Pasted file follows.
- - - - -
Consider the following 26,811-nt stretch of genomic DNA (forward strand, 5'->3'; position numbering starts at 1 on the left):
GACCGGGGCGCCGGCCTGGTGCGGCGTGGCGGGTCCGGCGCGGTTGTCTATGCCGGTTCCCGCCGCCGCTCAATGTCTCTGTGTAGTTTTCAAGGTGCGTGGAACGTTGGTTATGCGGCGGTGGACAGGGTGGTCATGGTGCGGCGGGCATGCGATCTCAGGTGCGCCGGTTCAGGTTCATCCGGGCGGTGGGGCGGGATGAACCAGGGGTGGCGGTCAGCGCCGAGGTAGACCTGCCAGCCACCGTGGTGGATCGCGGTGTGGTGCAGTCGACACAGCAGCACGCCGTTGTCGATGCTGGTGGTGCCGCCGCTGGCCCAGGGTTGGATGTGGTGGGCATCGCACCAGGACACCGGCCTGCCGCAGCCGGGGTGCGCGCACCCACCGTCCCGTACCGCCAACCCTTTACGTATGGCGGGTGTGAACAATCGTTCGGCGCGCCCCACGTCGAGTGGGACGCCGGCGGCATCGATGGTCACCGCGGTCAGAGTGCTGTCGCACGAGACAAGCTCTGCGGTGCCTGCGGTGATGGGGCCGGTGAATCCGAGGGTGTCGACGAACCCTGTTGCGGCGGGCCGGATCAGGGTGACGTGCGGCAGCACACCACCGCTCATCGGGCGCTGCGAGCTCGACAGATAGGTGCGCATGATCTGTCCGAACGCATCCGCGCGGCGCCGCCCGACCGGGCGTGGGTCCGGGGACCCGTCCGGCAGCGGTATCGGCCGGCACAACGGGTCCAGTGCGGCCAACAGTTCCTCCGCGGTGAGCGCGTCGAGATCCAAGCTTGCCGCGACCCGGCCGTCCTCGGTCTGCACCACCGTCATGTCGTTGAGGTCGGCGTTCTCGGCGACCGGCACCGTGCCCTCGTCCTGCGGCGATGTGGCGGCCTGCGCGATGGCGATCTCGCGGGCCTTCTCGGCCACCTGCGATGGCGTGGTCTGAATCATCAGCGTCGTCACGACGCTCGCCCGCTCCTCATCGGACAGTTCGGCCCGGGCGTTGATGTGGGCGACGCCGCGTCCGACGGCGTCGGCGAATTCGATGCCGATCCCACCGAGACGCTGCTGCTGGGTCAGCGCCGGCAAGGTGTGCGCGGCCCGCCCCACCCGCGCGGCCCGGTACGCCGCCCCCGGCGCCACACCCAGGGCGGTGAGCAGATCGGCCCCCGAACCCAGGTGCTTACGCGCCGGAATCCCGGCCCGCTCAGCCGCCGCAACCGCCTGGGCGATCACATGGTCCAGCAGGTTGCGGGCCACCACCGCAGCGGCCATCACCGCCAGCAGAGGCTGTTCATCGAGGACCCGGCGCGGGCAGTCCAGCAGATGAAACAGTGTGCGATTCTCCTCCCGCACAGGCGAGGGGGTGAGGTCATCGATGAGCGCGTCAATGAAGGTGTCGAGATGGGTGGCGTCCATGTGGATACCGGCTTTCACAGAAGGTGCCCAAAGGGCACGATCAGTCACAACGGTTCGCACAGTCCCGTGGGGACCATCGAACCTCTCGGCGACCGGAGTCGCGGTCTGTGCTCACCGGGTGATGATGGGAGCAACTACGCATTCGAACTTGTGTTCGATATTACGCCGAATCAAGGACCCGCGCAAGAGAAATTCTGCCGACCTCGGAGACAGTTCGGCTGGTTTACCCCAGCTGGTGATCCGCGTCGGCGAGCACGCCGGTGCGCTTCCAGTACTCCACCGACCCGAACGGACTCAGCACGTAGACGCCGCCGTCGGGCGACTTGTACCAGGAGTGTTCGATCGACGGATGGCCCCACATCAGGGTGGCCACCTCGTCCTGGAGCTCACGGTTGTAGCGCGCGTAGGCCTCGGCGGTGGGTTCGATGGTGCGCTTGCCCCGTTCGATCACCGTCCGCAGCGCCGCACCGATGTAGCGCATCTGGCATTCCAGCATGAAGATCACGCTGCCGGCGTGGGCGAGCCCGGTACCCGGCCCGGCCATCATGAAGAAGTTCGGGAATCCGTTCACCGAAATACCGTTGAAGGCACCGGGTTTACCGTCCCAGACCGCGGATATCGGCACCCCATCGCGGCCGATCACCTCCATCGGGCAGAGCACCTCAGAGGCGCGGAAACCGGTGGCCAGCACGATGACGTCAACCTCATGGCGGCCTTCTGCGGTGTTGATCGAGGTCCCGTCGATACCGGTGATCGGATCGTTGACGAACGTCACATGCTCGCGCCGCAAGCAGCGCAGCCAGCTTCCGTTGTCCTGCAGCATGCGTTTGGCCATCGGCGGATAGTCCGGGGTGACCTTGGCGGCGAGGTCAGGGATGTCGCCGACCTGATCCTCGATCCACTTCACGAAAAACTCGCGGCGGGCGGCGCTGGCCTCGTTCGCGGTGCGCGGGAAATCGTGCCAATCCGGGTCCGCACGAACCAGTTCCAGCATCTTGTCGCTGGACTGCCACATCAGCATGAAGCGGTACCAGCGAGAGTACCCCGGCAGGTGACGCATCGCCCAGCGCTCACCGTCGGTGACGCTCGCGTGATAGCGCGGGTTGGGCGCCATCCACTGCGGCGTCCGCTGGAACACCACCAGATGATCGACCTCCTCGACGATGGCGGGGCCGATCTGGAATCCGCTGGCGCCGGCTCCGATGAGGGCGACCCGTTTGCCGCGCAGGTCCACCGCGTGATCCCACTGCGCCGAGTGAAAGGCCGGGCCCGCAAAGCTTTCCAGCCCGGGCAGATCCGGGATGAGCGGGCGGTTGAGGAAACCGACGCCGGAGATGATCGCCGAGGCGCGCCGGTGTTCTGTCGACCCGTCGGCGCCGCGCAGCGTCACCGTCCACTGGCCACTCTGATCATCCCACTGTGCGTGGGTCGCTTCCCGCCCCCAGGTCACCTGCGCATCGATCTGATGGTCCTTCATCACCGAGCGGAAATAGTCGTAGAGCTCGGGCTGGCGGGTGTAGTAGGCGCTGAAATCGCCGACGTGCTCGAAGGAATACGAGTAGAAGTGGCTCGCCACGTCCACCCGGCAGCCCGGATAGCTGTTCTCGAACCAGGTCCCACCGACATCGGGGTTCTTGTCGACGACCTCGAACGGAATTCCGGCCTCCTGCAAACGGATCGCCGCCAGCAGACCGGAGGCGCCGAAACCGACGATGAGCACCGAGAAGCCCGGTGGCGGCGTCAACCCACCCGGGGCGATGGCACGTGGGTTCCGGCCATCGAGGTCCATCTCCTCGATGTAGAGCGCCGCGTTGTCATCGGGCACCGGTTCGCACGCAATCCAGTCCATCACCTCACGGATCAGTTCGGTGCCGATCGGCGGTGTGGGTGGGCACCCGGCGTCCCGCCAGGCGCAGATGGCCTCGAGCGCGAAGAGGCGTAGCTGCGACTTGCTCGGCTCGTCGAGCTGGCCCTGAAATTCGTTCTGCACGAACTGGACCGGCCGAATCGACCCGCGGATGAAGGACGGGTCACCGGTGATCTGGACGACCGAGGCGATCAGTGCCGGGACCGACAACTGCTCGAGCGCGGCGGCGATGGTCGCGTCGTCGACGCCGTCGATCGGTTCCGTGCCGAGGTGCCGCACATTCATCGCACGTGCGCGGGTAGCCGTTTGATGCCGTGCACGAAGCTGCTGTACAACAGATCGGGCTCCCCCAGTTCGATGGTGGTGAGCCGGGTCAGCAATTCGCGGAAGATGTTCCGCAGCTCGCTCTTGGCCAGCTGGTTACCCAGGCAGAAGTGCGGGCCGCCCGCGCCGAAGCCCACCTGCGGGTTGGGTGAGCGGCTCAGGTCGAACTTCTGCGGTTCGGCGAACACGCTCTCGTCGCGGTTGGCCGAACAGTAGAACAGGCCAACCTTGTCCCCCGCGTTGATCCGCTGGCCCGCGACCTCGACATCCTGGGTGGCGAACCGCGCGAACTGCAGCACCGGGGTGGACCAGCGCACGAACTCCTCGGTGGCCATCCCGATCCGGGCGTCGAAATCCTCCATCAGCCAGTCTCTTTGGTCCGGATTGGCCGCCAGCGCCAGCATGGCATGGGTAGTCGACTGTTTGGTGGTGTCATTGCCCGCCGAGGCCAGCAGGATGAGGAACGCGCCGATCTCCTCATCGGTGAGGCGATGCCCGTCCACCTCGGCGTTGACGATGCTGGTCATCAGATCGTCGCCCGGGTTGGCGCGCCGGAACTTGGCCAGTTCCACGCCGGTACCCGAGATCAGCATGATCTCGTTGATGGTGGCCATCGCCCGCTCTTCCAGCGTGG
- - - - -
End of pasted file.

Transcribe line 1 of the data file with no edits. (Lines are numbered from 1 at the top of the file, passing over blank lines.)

Consider the following 26,811-nt stretch of genomic DNA (forward strand, 5'->3'; position numbering starts at 1 on the left):